To attain the critical SIF of the material (i.e., the Kc value), the obtained experimental load-carrying capacity (LCC) for the single cracked sample corresponded to the pure mode I loading should be applied to the FE model. As the epoxy material employed in this work has a ductile behavior, its experimental LCC should be modified to use in FE analysis. To achieve this aim, first the ductile epoxy material is equated with the brittle one. In fact, the real nonlinear load-displacement curve of the ductile polymer is replaced with a linear curve. Therefore, the slope of the linear portion of the real load-displacement curve is obtained and the virtual linear curve is drawn with the same slope (see Fig. 6). Then, the value of the fracture load Pf in the virtual linear curve can be computed by equalizing the strain energies absorbed by the real cracked specimen and the virtual brittle material (the area under the load-displacement curve until the peak point as shown in Fig. 6). Now, the obtained virtual fracture load should be applied to the created finite element model to achieve the critical SIF Kc by using the linear elastic analysis. Consequently, by following the described procedure, the virtual value of the critical SIF Kc for the tested polymer is attained to be equal to 1.346 \( \mathrm{MPa}\sqrt{m} \).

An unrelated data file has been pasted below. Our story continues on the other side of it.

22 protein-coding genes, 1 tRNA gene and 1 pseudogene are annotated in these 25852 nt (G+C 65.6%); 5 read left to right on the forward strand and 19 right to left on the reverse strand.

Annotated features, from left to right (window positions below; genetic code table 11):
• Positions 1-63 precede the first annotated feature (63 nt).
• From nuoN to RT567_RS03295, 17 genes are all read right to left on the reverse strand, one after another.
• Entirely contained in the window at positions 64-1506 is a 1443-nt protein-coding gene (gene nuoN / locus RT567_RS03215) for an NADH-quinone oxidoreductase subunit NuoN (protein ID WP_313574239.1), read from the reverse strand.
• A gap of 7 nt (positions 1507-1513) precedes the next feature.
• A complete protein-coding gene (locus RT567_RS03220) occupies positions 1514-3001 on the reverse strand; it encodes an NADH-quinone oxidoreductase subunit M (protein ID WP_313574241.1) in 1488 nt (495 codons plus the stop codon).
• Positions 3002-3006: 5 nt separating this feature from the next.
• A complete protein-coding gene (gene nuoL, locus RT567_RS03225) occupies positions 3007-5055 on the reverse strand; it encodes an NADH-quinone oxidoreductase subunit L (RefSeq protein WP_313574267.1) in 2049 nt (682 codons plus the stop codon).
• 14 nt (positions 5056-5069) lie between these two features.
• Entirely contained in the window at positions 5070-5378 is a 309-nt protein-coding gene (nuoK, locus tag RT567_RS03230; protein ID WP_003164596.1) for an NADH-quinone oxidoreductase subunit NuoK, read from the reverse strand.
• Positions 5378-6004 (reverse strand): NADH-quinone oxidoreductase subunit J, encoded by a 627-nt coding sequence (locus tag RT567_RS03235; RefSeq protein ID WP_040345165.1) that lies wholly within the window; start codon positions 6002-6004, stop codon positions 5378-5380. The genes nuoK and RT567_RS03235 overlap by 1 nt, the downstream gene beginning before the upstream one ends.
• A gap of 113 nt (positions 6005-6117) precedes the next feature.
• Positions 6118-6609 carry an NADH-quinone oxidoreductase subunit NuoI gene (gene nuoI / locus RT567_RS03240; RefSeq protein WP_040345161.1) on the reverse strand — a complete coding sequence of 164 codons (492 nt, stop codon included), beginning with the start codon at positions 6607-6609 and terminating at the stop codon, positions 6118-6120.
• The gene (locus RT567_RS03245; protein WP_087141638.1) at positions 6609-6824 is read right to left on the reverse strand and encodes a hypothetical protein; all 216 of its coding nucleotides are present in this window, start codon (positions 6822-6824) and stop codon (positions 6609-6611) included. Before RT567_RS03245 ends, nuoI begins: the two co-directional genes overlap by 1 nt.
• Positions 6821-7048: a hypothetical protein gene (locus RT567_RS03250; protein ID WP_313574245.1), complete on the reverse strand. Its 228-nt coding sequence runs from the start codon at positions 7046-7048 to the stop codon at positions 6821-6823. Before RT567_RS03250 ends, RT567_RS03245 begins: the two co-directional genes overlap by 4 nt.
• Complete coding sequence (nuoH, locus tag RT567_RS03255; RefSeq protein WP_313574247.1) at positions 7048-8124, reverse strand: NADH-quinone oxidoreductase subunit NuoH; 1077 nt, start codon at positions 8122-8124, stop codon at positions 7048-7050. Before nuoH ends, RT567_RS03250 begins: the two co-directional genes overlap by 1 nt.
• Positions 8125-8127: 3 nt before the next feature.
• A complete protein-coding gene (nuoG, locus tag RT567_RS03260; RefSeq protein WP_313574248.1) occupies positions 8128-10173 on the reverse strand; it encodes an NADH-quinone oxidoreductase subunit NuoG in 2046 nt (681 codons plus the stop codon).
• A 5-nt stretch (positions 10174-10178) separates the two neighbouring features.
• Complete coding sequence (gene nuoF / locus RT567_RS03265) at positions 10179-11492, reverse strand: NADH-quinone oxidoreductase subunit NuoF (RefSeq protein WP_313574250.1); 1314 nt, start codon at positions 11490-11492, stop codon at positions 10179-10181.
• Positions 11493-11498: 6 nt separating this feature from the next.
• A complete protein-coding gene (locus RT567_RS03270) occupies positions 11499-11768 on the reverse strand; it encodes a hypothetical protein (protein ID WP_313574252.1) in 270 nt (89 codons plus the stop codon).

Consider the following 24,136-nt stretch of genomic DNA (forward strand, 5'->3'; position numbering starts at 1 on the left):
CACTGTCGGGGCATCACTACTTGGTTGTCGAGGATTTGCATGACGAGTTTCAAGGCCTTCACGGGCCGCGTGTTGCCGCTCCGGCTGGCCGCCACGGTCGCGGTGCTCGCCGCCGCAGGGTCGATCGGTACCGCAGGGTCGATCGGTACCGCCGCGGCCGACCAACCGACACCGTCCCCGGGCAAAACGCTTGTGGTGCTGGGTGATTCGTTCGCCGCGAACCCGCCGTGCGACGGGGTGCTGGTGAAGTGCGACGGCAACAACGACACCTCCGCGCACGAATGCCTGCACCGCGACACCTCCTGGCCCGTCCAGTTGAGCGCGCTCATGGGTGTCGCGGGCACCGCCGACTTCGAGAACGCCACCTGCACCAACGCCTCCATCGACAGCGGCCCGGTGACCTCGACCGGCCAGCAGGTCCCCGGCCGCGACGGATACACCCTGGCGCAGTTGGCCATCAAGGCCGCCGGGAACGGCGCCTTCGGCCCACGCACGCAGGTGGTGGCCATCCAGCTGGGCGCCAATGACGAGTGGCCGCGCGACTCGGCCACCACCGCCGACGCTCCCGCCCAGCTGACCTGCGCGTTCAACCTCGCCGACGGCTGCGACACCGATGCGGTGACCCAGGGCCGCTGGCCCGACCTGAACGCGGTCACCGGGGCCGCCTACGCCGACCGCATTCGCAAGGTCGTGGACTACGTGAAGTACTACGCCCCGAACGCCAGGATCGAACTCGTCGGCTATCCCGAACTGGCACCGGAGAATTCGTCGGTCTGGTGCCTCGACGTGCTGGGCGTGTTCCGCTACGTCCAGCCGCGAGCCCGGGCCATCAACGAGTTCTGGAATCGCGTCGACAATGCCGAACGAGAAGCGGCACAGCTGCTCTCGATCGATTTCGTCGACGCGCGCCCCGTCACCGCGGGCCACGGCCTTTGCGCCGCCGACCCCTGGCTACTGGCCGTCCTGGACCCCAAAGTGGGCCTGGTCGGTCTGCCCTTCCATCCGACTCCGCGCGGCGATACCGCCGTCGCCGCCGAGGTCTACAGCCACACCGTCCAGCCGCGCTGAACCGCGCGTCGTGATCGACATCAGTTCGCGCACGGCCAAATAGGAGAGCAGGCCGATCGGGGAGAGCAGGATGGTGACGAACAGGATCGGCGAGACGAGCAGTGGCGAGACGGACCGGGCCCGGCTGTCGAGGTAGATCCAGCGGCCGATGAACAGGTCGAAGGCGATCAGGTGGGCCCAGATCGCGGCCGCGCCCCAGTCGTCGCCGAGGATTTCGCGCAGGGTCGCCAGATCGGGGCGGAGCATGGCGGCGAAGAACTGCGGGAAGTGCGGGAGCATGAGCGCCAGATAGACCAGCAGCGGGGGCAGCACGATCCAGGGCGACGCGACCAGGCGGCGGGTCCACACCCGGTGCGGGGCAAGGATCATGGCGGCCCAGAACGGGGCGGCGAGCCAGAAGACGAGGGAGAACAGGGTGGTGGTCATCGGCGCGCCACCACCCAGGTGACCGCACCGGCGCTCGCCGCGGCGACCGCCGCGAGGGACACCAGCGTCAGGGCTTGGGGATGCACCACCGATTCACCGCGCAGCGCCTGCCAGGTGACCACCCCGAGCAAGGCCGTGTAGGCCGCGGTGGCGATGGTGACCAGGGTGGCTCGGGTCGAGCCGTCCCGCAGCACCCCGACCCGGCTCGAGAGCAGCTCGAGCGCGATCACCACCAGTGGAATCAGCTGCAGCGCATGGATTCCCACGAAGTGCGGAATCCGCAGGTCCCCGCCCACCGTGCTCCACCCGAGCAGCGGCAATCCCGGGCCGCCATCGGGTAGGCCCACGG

Fig. 6
figure 6

Load–displacement curves of (a) ductile and (b) brittle cracked specimens

Results and discussion

There are no analytical formulations to obtain the values of the critical SIFs KI and KII for multi-cracked specimens; therefore, the modified experimental loads are used in the dislocation method to calculate these parameters. The experimental critical SIFs for all the tested specimens are normalized with KIC and depicted in Fig. 7. It is clear that by increasing the circular arc angle, the contribution of mode II stress intensity factor also enhances. To compare the experimental and theoretical SIFs, the theoretical curves are also obtained based on the Eq. (3) and (4), which are presented in Fig. 7. For ductile multi-cracked specimens, the proposed criterion shows a good agreement with the experimental results. It can be seen in Fig. 7 that the mean values of experimental results located under the theoretical curves, meaning that the conservative predictions are obtained in the safe zone of fracture curve.

Fig. 7
figure 7